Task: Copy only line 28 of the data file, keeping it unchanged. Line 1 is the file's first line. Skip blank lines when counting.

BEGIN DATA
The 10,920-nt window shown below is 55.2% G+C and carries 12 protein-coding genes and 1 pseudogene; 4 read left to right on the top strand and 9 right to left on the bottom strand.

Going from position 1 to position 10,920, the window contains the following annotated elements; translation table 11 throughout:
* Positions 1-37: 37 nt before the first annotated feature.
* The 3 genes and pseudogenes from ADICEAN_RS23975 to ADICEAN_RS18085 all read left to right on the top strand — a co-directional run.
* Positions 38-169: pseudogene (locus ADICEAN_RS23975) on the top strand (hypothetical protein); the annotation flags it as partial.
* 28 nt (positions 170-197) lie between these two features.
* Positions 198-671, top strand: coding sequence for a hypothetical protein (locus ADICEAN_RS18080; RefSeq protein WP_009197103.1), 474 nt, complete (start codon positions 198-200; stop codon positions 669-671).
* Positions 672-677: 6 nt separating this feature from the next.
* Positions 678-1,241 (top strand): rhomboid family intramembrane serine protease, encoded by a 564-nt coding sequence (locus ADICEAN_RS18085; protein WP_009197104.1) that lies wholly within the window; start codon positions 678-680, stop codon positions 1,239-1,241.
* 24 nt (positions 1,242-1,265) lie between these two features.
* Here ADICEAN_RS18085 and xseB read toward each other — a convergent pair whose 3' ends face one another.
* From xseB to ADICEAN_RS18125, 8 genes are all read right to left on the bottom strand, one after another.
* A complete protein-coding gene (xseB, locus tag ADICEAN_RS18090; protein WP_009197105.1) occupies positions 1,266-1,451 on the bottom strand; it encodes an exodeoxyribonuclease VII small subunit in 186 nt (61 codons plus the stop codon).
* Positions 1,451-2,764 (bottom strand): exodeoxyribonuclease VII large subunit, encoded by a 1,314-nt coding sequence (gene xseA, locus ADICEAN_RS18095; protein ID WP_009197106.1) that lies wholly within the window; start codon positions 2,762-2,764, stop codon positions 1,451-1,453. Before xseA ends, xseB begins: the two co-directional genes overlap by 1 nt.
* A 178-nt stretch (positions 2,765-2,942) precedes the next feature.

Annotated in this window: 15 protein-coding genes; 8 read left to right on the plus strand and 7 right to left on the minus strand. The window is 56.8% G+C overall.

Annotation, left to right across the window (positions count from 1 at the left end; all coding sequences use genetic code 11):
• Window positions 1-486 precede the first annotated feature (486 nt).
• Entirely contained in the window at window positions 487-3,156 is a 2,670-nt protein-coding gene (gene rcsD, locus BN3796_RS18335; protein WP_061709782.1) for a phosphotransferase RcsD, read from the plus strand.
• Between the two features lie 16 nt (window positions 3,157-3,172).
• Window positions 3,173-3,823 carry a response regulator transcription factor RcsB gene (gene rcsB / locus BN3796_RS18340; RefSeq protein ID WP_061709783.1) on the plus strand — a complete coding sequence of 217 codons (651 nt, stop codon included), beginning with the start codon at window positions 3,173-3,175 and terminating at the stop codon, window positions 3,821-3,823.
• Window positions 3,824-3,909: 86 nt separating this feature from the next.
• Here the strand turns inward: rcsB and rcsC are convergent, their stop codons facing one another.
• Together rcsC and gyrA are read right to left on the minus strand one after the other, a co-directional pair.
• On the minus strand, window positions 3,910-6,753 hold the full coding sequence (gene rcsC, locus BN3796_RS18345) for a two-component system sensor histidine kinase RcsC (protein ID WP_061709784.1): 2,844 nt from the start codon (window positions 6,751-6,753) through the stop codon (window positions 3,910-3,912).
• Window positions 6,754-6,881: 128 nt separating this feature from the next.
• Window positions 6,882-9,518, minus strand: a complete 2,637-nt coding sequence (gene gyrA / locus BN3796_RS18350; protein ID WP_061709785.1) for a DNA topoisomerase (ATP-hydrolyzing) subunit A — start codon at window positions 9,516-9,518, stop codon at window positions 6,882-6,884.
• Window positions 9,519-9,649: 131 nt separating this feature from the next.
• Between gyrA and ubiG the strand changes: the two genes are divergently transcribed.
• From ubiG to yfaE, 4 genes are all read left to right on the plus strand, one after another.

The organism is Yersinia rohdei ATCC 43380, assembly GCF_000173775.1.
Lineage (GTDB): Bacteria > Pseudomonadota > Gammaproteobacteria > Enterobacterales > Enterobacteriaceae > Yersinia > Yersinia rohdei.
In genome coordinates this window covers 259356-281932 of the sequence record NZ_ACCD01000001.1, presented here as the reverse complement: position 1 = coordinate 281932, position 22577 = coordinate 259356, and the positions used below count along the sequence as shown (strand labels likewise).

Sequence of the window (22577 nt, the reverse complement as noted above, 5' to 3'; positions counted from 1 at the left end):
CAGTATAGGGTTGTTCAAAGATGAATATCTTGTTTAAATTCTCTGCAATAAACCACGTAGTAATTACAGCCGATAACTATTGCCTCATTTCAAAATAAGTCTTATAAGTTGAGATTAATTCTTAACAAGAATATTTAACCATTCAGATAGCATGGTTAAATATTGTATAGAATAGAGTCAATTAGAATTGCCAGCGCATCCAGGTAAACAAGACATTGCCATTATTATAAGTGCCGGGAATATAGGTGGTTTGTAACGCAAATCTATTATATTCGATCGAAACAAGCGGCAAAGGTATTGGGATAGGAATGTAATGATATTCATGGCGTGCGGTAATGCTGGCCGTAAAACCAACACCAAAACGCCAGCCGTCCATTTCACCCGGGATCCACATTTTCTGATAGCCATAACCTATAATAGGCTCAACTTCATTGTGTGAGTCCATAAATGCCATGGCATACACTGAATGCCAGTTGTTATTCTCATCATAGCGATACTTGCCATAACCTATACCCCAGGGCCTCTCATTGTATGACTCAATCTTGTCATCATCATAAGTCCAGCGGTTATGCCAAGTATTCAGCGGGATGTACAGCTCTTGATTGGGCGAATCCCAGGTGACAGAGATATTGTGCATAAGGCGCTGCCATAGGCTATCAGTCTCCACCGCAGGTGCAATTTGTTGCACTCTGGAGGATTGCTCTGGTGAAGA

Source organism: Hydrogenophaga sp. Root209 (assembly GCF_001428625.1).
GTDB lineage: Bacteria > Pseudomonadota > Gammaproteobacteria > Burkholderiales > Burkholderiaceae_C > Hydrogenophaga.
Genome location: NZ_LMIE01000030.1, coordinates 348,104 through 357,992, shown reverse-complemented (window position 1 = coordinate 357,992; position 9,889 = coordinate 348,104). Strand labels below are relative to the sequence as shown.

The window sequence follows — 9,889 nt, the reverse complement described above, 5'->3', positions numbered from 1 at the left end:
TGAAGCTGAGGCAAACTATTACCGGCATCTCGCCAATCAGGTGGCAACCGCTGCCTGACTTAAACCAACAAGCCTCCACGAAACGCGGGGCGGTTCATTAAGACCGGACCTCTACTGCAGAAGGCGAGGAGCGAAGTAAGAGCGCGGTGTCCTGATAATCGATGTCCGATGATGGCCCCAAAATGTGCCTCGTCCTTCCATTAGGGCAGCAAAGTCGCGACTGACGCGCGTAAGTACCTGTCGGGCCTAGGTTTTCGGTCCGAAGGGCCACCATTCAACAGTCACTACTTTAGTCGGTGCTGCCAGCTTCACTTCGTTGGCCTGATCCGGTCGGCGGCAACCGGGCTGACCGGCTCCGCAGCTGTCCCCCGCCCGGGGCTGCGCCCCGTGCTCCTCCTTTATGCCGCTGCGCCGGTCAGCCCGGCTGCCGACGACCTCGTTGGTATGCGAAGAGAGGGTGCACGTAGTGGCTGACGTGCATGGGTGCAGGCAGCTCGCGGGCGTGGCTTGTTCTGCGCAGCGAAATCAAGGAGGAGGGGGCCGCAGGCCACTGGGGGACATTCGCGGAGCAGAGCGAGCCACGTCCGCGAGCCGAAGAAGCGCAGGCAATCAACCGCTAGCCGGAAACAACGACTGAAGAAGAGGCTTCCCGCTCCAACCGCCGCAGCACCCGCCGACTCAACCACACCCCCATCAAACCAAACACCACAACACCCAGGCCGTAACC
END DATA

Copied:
• Window positions 9,519-9,649: 131 nt separating this feature from the next.